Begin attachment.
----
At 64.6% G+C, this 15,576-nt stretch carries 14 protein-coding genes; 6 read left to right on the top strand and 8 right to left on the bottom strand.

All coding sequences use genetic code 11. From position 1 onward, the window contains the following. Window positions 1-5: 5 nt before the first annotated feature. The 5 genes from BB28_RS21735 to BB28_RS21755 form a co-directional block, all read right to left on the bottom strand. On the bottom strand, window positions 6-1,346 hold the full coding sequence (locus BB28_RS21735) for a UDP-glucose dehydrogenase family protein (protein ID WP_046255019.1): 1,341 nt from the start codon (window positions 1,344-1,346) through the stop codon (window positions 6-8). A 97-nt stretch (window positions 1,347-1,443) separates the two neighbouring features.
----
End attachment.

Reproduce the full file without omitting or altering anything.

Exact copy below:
At 64.6% G+C, this 15,576-nt stretch carries 14 protein-coding genes; 6 read left to right on the top strand and 8 right to left on the bottom strand.

All coding sequences use genetic code 11. From position 1 onward, the window contains the following. Window positions 1-5: 5 nt before the first annotated feature. The 5 genes from BB28_RS21735 to BB28_RS21755 form a co-directional block, all read right to left on the bottom strand. On the bottom strand, window positions 6-1,346 hold the full coding sequence (locus BB28_RS21735) for a UDP-glucose dehydrogenase family protein (protein ID WP_046255019.1): 1,341 nt from the start codon (window positions 1,344-1,346) through the stop codon (window positions 6-8). A 97-nt stretch (window positions 1,347-1,443) separates the two neighbouring features.